Test Review Sheets

Test 1: Philosophy of Life

Important Concepts: be able to characterize and give examples.

philosophy   sophist
ad ignorantiam   principle of charity
ontology   metaphysics
epistemology   axiology
æsthetics   ethics
practical mind   philosophic mind
synoptic   not-Self
enlargement of self   ``arrest of life"
decoy of life   irrational knowledge
existentialism   undermine
the absurd   eluding

Important Essays : be able to explain in depth

  1. What is philosophy? Discuss the main divisions of philosophy and an example problem from each division.
  2. What does it mean to say that facts are theory-dependent?
  3. What is the point of Calandra's barometer story? How can this story be related to Scudder's experience with Agassiz?
  4. What is the Socratic Paradox and what is paradoxical about it?
  5. What is Socrates' argument that death is a good? Why doesn't Socrates believe in hell?
  6. According to Russell, what are the main goals of philosophy?
  7. How does Russell distinguish philosophy from science? What are the aims of philosophy?
  8. Characterize Tolstoy's use of faith and the characteristics he ascribes to faith. Why, according to Tolstoy, cannot philosophy and science provide a meaningful life?
  9. Explain how the meaning of ``truth'' changes throughout Tolstoy's essay.
  10. According to Camus, how can one find the meaning of life? What does Camus mean by the absurd?

Important Distinctions: Be able to list differences and give examples.

  1. ethics, morals
  2. fact, theory
  3. faith and reason
  4. practical and philosophic mind
  5. science and philosophy
  6. philosophy and religion
  7. rational and irrational knowledge

Test 2: The Philosophy of Religion

Important Concepts: be able to characterize and give examples.

a priori   a posteriori
ontological   cosmological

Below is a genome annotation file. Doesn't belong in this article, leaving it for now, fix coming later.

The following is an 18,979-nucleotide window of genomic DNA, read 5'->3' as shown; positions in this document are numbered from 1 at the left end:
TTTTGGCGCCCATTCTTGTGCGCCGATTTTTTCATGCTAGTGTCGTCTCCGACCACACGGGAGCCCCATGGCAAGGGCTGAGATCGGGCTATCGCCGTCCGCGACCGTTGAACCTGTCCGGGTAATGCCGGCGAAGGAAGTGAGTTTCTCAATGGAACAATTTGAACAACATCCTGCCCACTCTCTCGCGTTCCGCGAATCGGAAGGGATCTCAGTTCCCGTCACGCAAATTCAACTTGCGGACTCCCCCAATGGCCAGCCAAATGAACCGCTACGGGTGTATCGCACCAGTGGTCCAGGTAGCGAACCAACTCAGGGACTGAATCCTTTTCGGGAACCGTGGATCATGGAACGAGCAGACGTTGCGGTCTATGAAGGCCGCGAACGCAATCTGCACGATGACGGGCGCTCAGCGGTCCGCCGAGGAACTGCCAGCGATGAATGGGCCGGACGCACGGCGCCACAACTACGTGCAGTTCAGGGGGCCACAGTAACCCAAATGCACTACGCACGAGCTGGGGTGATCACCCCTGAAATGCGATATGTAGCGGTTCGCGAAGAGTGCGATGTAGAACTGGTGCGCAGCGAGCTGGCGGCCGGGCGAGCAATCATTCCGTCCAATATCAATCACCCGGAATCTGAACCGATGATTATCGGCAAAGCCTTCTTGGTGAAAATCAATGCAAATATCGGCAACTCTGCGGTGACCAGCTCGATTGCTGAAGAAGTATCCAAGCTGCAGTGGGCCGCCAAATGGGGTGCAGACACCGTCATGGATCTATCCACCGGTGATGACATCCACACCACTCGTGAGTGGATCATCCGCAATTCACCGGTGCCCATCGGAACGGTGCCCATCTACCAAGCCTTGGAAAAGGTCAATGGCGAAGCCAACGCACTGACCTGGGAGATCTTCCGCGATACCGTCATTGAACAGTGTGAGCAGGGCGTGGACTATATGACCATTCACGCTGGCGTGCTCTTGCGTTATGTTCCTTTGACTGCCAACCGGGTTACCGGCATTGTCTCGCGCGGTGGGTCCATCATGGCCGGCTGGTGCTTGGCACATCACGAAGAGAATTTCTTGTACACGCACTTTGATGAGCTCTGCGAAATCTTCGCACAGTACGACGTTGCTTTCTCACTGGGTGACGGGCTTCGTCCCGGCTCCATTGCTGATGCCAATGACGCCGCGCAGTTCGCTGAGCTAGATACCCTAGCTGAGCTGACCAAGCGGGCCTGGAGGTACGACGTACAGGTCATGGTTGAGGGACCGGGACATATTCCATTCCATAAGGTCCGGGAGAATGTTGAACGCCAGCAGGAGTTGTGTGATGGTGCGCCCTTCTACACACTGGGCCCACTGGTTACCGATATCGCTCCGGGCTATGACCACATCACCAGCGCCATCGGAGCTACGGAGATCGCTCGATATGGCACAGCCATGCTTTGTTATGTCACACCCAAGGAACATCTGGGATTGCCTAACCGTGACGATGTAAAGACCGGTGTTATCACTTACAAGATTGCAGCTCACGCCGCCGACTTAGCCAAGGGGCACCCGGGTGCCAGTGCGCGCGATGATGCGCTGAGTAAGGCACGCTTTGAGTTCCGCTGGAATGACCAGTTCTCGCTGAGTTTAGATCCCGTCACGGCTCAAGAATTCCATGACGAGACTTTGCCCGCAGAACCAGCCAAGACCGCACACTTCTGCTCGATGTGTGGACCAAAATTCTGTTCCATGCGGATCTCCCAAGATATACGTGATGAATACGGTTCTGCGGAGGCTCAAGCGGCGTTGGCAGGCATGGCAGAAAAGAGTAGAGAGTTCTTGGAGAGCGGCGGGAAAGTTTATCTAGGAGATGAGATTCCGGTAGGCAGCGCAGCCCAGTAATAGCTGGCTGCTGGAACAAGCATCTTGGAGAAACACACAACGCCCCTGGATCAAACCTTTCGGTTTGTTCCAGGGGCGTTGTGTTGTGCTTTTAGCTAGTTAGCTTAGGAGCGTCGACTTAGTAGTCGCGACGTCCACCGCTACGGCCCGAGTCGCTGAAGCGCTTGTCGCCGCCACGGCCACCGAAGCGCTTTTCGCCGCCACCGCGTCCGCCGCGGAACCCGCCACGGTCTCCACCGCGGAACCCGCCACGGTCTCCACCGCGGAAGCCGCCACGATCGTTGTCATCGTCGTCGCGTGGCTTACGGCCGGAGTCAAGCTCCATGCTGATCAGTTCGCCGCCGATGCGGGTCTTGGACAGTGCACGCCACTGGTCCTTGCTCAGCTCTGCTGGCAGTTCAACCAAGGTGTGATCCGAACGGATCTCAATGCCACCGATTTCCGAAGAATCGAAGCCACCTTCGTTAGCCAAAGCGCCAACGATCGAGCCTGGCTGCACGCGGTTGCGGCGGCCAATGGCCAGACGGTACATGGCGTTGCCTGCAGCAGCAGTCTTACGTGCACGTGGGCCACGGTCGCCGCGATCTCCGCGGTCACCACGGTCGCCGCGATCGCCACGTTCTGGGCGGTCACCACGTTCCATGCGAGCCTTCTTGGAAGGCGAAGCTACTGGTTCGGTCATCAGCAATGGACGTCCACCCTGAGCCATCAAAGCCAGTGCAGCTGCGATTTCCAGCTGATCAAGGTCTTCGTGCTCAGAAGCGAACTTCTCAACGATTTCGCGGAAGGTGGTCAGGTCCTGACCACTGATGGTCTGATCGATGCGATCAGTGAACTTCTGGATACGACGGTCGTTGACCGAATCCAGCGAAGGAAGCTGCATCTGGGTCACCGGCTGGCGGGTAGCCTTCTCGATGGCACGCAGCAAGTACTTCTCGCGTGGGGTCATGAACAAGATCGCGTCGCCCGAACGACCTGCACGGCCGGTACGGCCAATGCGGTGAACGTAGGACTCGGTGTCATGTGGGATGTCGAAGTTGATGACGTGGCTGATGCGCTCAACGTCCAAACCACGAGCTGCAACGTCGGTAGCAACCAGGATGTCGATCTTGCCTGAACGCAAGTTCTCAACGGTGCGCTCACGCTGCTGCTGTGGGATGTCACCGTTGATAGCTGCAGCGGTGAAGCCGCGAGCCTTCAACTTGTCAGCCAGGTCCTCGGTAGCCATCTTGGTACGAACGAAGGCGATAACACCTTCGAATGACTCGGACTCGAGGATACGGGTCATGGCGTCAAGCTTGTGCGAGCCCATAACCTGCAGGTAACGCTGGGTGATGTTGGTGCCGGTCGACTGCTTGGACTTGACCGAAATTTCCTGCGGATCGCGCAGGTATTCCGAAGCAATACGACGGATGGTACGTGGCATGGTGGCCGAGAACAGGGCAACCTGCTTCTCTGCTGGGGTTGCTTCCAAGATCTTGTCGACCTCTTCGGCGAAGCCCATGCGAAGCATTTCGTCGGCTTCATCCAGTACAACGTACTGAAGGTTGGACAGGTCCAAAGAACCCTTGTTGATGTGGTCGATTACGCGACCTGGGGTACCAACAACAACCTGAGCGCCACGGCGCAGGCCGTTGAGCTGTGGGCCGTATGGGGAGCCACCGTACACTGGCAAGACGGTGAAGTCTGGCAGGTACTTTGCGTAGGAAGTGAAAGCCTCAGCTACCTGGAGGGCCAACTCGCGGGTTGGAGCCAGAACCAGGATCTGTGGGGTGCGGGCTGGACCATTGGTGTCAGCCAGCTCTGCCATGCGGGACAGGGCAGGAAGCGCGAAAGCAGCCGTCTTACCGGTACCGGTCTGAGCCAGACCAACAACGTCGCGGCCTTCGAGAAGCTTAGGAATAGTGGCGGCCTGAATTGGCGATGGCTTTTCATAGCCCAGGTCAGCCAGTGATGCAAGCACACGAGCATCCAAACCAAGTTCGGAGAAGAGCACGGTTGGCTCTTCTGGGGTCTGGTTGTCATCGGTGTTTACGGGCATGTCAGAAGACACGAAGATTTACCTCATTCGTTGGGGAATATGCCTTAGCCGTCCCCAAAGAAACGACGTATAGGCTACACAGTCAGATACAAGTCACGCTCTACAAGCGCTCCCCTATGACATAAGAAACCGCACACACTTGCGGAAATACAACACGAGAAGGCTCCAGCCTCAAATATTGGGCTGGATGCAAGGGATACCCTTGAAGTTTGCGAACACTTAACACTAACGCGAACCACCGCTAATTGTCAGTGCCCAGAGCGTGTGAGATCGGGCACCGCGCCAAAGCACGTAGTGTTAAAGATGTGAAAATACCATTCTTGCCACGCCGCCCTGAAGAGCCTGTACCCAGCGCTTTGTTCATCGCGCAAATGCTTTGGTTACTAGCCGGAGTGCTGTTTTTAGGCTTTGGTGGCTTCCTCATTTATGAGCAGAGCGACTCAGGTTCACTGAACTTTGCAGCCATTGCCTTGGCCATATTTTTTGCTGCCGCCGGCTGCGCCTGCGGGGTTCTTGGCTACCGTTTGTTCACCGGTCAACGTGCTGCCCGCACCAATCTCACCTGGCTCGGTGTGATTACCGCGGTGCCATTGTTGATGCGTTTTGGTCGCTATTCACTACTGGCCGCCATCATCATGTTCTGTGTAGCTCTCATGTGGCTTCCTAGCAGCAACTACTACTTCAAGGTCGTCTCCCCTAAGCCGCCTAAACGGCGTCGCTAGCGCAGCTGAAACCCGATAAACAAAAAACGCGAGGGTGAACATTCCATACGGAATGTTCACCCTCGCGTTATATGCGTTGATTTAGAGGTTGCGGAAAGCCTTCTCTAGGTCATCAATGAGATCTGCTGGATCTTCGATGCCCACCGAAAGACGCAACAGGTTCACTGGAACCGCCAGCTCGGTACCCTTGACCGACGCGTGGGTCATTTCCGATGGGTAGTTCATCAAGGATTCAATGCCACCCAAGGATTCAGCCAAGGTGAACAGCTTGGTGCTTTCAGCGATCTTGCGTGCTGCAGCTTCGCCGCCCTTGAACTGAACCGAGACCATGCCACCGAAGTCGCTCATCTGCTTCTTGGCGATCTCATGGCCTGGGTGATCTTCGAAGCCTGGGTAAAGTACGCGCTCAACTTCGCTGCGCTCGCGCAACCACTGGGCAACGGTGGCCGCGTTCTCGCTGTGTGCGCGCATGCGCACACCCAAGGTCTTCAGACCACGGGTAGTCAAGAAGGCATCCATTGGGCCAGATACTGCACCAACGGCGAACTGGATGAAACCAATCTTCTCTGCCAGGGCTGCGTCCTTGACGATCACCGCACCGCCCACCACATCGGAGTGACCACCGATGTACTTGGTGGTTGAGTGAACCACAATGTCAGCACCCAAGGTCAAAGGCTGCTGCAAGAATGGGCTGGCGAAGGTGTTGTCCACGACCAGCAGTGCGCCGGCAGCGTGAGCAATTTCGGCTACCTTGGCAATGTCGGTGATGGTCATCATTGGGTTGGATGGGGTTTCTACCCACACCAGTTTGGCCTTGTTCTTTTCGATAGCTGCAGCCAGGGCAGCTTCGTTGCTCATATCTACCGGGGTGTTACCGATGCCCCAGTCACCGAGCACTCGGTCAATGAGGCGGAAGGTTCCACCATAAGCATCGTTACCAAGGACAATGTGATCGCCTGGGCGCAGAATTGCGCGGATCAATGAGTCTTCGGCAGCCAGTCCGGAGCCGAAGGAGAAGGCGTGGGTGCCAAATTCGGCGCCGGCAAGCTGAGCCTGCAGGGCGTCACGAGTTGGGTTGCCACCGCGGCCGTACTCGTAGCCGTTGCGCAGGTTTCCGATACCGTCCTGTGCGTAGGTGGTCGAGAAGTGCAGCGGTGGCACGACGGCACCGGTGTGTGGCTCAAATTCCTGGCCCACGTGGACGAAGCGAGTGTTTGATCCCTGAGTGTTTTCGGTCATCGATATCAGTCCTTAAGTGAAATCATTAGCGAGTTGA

existential import   BTWNGCBC
philosophy of religion   natural theology
efficient cause   Occam's Razor
Great Chain of Being   polar concepts
teleology   rational decision theory
prescriptive law   descriptive law
problem of evil   personalists
theodicy   nonmoral evil

Important Essays: be able to explain in detail and give possible objections.

  1. Anselm's Ontological Argument with objections
  2. Aquinas' Argument From Motion (Change) with objections
  3. Aquinas' Argument From (Efficient) Cause with objections
  4. Aquinas' Argument From Necessity with objections
  5. Aquinas' Argument From Gradation (Great Chain of Being) with objections
  6. Aquinas' Argument From Governance (Teleological Argument) with objections
  7. Paley's Watch Argument with objections
  8. Pascal's Wager with objections
  9. The Problem of Evil (See Hick notes and Dostoevsky section ``Topics Worth Investigating #1.)''

Important Distinctions: be able to list differences and give examples.

  1. a priori and a posteriori statements
  2. material, efficient, formal, and final causes
  3. potentiality and actuality
  4. prescriptive and descriptive law
  5. design and chance
  6. moral evil and nonmoral evil

Test 3: Ethics and Philosophical Ethics

Important Concepts: be able to characterize and give examples.

determinism (hard)   determinism (soft)
predeterminism   fatalism
predestination   indeterminism
chance   free will
egoism   egotism
selfishness   self-interest
Ring of Gyges   other-regarding motives
altruism   existence
essence   existentialism
psychological egoism   ethical egoism

Important Essays: be able to explicate the following questions.

  1. What is the mental health objection to ethical relativism?
  2. What is the argument from moral progress (against ethical relativism)?
  3. What are the main points of Nietzsche's ethics?
  4. What is the linguistic refutation of psychological egoism? How does it refute the Myth of the Ring of Gyges.
  5. Why can't ethical egoism be universalized?
  6. How are we ``condemned to be free''?

Important Distinctions: be able to list differences and give examples.

  1. selfishness and self-interest
  2. master and slave morality
  3. ethical nihilism and ethical skepticism
  4. essence and existence
  5. anguish, forlornness, and despair

Lee Archie 2011-01-05